Risk and Reward


I’ve worked for myself since 2005. During that time, people have asked me how they can make more money, do interesting things, work on fun projects, etc. It has always been an interesting question, and my answer has changed over the years.
 
From the perspective of having a safe and secure career, having a job working for someone else is probably the best option. However, in exchange for that security, you must accept a ceiling on your potential income. Your compensation will likely be limited to your salary, unless you are in a sales role, can count on tips, or will receive wonderful bonuses based on certain achievements. Otherwise, your total compensation is unlikely to exceed your salary. But that’s a good trade-off for many.
 
For those who aspire to earn more, you must be willing to assume more risk or have (or be willing to develop) a clearly superior skillset, particularly if those skills are focused on generating revenue. One avenue is to start your own company, build out a product or a set of products, hire staff, and handle all the tasks associated with ownership. If you’re so inclined, your income potential and your profitability will be governed by the decisions you make, the money you save, the efficiencies you achieve, etc. But the risk is massive.
 
An alternative approach is to operate a one-person company, as I have done with The Event Mechanic! This ‘scrappy’ option requires rolling up your sleeves and dragging the business in. If you are not prepared to take this on or cannot do it effectively, then short of recruiting a ‘rainmaker’ (see my post on rainmakers) for the business, you are better off working for someone else and accepting the limits of a salary. I write this with a smile, remembering a business acquaintance who recently called me an opportunist, which I considered to be a positive comment. Indeed, you must be able to spot an opportunity and then create and market value to win deals. With those deals and the revenue that you build from them, you can make a living. In terms of my own business, I have earned more year over year than I ever made working for someone else – even when I was in a sales role.
 
But I’m on the JV team in terms of creating massive opportunity and income. Alan Weiss, long recognized as a guru on consultants, has written a book called Million Dollar Marketing. I’d suggest you read it because the alchemy of building revenue and wealth is fascinating.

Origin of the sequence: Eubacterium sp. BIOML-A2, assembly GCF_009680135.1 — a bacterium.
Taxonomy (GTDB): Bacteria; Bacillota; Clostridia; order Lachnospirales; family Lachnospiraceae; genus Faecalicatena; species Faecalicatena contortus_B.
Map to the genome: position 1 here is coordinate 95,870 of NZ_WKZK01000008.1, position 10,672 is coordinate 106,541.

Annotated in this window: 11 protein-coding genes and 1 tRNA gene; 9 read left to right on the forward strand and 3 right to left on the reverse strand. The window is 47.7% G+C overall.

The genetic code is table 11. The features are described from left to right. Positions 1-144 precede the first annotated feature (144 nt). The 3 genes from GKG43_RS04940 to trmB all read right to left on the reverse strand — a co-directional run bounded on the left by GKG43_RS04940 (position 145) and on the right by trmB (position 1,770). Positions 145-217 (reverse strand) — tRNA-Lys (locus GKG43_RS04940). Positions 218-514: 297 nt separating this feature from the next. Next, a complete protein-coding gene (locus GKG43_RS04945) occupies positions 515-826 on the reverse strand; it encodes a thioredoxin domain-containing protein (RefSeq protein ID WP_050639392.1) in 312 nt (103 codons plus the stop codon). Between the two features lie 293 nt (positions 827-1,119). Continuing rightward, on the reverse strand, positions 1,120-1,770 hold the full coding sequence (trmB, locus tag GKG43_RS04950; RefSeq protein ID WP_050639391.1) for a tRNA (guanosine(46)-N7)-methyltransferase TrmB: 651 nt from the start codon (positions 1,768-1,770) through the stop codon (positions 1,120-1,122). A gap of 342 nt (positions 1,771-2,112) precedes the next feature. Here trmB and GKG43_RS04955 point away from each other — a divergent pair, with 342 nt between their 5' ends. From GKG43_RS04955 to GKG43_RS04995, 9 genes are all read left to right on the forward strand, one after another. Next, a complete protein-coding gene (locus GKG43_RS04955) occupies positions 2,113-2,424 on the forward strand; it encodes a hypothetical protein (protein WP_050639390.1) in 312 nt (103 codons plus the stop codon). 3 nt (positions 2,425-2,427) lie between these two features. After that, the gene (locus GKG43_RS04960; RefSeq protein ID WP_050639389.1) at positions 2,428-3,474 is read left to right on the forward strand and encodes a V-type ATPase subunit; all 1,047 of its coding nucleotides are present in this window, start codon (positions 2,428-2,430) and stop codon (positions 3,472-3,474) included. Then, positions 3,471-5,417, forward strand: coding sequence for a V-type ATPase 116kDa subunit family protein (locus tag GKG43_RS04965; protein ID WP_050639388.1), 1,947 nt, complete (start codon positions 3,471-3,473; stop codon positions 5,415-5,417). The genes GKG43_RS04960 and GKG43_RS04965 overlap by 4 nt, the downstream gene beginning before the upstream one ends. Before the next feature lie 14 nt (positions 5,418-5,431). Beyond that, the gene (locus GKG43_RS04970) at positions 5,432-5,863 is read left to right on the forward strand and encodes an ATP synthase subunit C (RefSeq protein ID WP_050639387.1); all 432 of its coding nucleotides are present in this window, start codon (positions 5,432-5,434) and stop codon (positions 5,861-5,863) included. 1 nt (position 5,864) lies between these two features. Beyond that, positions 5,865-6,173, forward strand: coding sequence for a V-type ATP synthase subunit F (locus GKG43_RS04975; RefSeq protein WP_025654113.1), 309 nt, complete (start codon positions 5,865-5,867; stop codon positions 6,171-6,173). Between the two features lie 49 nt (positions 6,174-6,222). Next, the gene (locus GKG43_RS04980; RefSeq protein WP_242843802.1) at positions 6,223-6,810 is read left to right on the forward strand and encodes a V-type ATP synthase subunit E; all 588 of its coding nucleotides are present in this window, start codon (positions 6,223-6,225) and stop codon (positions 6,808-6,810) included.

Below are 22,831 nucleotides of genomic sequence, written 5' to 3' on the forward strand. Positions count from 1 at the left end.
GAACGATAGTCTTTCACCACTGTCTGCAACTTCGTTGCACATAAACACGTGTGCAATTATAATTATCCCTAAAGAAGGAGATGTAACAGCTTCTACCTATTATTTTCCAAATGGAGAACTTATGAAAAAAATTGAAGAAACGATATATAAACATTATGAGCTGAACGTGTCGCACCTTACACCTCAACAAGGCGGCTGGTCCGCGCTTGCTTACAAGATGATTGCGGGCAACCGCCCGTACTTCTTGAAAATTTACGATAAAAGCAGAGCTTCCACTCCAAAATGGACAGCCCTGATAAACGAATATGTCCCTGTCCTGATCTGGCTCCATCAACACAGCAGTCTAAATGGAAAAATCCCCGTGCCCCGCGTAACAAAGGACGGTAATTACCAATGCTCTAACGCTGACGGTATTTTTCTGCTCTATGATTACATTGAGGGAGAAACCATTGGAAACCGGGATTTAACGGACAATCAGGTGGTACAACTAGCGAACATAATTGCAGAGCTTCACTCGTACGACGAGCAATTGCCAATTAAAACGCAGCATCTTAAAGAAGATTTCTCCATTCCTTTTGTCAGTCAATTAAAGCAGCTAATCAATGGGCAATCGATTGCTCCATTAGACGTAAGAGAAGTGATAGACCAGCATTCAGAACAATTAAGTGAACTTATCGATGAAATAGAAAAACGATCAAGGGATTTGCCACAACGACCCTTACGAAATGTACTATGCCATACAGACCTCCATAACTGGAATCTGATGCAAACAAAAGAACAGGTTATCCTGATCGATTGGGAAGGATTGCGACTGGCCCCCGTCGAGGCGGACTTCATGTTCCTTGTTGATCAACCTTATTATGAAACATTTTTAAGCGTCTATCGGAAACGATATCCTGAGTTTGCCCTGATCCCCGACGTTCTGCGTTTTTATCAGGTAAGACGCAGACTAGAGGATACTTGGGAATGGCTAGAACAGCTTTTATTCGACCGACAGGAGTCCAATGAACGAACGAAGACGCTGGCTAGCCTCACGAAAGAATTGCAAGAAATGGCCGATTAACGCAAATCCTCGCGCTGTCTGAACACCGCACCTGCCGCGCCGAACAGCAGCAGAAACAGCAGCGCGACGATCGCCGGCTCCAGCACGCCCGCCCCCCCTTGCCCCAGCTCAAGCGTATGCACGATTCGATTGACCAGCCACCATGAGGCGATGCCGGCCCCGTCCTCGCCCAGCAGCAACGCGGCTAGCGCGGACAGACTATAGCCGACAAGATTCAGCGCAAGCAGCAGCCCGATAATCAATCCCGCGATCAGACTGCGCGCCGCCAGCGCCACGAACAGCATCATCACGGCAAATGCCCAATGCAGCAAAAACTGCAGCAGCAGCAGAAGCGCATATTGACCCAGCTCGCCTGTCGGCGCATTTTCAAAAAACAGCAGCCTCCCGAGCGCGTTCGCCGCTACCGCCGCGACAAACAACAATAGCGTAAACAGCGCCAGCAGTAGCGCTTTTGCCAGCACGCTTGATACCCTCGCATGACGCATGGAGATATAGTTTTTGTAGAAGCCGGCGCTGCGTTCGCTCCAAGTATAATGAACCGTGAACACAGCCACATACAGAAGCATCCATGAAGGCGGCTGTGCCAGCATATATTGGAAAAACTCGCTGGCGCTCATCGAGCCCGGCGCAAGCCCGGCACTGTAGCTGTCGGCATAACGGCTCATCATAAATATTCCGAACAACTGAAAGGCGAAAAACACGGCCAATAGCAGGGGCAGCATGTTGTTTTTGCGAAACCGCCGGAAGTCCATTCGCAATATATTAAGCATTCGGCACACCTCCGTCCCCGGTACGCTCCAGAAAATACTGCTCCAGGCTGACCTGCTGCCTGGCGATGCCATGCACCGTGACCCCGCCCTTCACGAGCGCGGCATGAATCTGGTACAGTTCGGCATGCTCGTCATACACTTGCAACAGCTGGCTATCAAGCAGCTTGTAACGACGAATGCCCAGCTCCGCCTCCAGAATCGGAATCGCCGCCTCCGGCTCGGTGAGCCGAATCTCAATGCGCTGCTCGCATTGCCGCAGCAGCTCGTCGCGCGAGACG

Weiss might rank money-making opportunities in the following order, from least to most lucrative:
  1. Be on call for a retainer – You are available to a limited number of executives for a fixed time period, such as a year. This approach assumes that you have a reservoir of knowledge that is worth a lot of money for your clients to access. Believe it or not, anyone can get to this level with the right skill and effort. It’s not easy, but it is possible.
 
  1. Fixed project work for a specified amount – This the most common consulting arrangement, where you are hired for a fixed amount of time to achieve a certain outcome. Though these are the “bread and butter” of consulting projects, you are always in danger of scope creep. If you have underestimated the time and resources you will need to reach the objective and are bound to a fixed price for the project, they can be very unprofitable.
 
  1. Paid by the hour – These engagements can be quite lucrative, particularly if the hourly rate is significant. But you are limited by the number of hours you work, so there is a ceiling.
 
  1. Commission-based projects – Though these can be quite lucrative, they can also be highly risky. If you can’t close anything, you are investing effort without any payoff. These are the easiest ‘deals’ to get because the risk is mostly your, not the clients.
 
As far as securing interesting and fun projects, once you are your own boss you get to decide what you work on. That’s something I have found immeasurably uplifting.
 
If you are looking for higher income then you must invest in yourself and do better self promotion, even if you stay in a salaried position. The benefits and freedom are immeasurable.

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